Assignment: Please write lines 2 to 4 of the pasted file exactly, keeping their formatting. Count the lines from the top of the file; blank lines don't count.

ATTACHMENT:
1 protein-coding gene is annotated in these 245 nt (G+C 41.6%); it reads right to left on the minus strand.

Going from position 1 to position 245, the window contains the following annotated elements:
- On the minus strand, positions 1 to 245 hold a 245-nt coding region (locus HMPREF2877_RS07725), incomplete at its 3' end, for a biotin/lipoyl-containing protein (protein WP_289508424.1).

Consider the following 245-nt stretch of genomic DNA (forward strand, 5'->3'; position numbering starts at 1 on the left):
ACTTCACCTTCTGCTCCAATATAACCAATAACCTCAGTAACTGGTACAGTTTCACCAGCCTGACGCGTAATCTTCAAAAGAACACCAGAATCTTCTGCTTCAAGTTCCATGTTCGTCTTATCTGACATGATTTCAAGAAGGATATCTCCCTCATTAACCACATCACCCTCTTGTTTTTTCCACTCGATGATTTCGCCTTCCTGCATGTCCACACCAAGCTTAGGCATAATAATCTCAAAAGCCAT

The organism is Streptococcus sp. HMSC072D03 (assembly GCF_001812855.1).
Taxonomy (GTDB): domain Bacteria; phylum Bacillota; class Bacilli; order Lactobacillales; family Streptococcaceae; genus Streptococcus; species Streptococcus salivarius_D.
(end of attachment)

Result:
Going from position 1 to position 245, the window contains the following annotated elements:
- On the minus strand, positions 1 to 245 hold a 245-nt coding region (locus HMPREF2877_RS07725), incomplete at its 3' end, for a biotin/lipoyl-containing protein (protein WP_289508424.1).

Consider the following 245-nt stretch of genomic DNA (forward strand, 5'->3'; position numbering starts at 1 on the left):